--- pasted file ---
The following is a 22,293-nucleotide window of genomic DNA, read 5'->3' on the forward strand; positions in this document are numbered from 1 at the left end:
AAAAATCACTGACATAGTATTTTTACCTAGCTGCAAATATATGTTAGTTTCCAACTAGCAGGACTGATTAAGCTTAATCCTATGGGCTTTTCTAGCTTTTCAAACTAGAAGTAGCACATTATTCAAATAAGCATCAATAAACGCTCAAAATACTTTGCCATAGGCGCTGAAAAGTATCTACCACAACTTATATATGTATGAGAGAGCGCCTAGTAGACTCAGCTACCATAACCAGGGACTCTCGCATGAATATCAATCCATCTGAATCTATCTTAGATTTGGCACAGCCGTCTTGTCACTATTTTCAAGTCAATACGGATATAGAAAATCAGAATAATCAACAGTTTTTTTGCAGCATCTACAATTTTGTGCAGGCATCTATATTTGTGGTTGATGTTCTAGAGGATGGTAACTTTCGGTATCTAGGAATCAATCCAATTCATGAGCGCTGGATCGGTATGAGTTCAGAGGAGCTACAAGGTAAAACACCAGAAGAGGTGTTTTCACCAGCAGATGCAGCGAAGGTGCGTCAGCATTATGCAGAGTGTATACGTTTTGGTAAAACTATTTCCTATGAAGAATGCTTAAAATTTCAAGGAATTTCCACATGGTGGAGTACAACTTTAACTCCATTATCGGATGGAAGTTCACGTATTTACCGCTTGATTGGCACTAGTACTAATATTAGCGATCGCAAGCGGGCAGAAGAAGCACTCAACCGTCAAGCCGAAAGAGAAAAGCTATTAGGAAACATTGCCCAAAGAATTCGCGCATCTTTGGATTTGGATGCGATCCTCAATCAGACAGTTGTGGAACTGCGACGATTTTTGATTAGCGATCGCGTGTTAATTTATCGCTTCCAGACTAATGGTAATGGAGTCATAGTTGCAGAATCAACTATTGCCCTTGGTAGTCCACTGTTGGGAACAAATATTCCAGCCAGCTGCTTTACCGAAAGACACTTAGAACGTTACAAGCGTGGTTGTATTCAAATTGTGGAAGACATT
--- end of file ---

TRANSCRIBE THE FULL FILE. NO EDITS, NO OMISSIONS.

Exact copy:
The following is a 22,293-nucleotide window of genomic DNA, read 5'->3' on the forward strand; positions in this document are numbered from 1 at the left end:
AAAAATCACTGACATAGTATTTTTACCTAGCTGCAAATATATGTTAGTTTCCAACTAGCAGGACTGATTAAGCTTAATCCTATGGGCTTTTCTAGCTTTTCAAACTAGAAGTAGCACATTATTCAAATAAGCATCAATAAACGCTCAAAATACTTTGCCATAGGCGCTGAAAAGTATCTACCACAACTTATATATGTATGAGAGAGCGCCTAGTAGACTCAGCTACCATAACCAGGGACTCTCGCATGAATATCAATCCATCTGAATCTATCTTAGATTTGGCACAGCCGTCTTGTCACTATTTTCAAGTCAATACGGATATAGAAAATCAGAATAATCAACAGTTTTTTTGCAGCATCTACAATTTTGTGCAGGCATCTATATTTGTGGTTGATGTTCTAGAGGATGGTAACTTTCGGTATCTAGGAATCAATCCAATTCATGAGCGCTGGATCGGTATGAGTTCAGAGGAGCTACAAGGTAAAACACCAGAAGAGGTGTTTTCACCAGCAGATGCAGCGAAGGTGCGTCAGCATTATGCAGAGTGTATACGTTTTGGTAAAACTATTTCCTATGAAGAATGCTTAAAATTTCAAGGAATTTCCACATGGTGGAGTACAACTTTAACTCCATTATCGGATGGAAGTTCACGTATTTACCGCTTGATTGGCACTAGTACTAATATTAGCGATCGCAAGCGGGCAGAAGAAGCACTCAACCGTCAAGCCGAAAGAGAAAAGCTATTAGGAAACATTGCCCAAAGAATTCGCGCATCTTTGGATTTGGATGCGATCCTCAATCAGACAGTTGTGGAACTGCGACGATTTTTGATTAGCGATCGCGTGTTAATTTATCGCTTCCAGACTAATGGTAATGGAGTCATAGTTGCAGAATCAACTATTGCCCTTGGTAGTCCACTGTTGGGAACAAATATTCCAGCCAGCTGCTTTACCGAAAGACACTTAGAACGTTACAAGCGTGGTTGTATTCAAATTGTGGAAGACATT